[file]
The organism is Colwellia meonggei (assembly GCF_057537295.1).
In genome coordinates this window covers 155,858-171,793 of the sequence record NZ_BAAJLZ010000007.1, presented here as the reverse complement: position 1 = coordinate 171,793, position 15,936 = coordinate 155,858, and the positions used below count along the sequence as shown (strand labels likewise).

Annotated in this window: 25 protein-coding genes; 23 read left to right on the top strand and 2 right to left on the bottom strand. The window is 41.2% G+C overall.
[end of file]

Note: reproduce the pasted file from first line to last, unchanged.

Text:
The organism is Colwellia meonggei (assembly GCF_057537295.1).
In genome coordinates this window covers 155,858-171,793 of the sequence record NZ_BAAJLZ010000007.1, presented here as the reverse complement: position 1 = coordinate 171,793, position 15,936 = coordinate 155,858, and the positions used below count along the sequence as shown (strand labels likewise).

Annotated in this window: 25 protein-coding genes; 23 read left to right on the top strand and 2 right to left on the bottom strand. The window is 41.2% G+C overall.